Precipitation and scaling on channel walls increases dramatically when the water temperature exceeds 60 degrees Celsius. It also depends on the hardness of water, so in some areas the problems caused by limescale are greater than in others. To counteract limescale problems, most injection molders deploy some form of water treatment to minimize the risk of mineral-based deposits such as calcium or magnesium.

The DS2 cleaner is recommended to remove limescale from calcium and magnesium deposits.

Another type of deposit is formed during the corrosion process. These can be solid, water-insoluble deposits (such as incrustations during the microbial corrosion process) or scale – a layer of solid corrosion products or hard iron oxides. Like other deposits, they are dangerous to the ducts, restrict the flow and reduce the efficiency of heat removal.

Rust-based scale in the channels of water-cooled molds will typically have a high concentration of iron oxides / corrosion by-products. This is mainly because companies use “closed-loop” water systems where the concentration of iron oxide is up to seven times higher than in regular tap water. Another reason for the formation of deposits from the corrosion process may be the water left in the channels after the cleaning process. The dissolved oxygen in the water reacts with steel causing corrosion.

The DS1 cleaner is recommended for descaling with a high concentration of iron oxides.

About parallel connections of channels…

An example of multiclamp type parallel connection
We see this type of connections most often in bigger molds that have a large number of cooling channels. It is impractical to connect cooling to each of the channels separately, so they are usually bundled into one manifold, the purpose of which is to supply the cooling medium to the individual cooling circuits in the mold. Of course, this type of solution is not perfect. We must remember that the parallel connection of channels will typically generate various pressure drops (these drops may result from large disproportions in diameters, lengths or distances of the channels from each other, forcing them to be connected to the manifold with hoses of different length) which inevitably translate into uneven distribution of the cooling liquid to individual circuits, even if a manifold with an appropriate pressure-balancing volume is used.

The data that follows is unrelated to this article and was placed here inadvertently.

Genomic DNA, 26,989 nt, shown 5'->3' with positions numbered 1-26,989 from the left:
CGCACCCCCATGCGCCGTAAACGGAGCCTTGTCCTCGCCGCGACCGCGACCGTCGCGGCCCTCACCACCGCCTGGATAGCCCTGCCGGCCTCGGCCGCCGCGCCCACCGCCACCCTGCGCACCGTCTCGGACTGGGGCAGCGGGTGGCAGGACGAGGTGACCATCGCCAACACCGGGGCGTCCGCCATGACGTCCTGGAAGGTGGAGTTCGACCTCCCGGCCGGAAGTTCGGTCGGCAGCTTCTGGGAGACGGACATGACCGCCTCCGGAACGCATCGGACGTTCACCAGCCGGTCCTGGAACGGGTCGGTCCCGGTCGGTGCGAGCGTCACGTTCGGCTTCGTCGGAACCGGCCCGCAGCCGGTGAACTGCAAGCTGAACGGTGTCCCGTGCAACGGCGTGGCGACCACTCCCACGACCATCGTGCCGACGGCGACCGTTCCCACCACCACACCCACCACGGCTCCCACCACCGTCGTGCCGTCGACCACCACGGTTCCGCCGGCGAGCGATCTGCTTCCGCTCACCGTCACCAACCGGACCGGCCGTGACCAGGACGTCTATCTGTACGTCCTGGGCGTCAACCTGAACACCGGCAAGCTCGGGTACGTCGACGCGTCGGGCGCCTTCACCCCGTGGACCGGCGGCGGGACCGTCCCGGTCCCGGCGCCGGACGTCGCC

An example of parallel connection of channels
This solution should be treated as a compromise, as we should always try to connect channels in such a way that the risk of uneven distribution of the coolant is as low as possible. In a situation where one of the circuits is partially or completely blocked, a parallel connection will prevent the cleaning liquid from reaching this channel, because the solution will always try to find the path of least flow resistance. However, it should be remembered that the process of cleaning the channels is not a process of cooling. This is a common misconception that people who bridge channels for cleaning use, arguing that the mold is connected in the same way during production. If we want to effectively clean the circuits connected to each other by means of a manifold, we must use a feed pump with a much higher capacity, that is able to overcome pressure drops generated by the cooling system, while maintaining the appropriate dynamics, which will guarantee the effectiveness of cleaning in the shortest possible time. The effectiveness of devices equipped with single pumps with a higher flow rate depends primarily on the number of liters of pumped liquid in a given time, which is never the most effective solution. That is why it is worth looking for solutions using hybrid systems, such as the patented, two-stage hydromechanical cleaning process in CoolingCare machines, in which two cooperating pumps for each of the cleaning sections are used. This approach gives much more flexibility and significantly reduces cleaning time.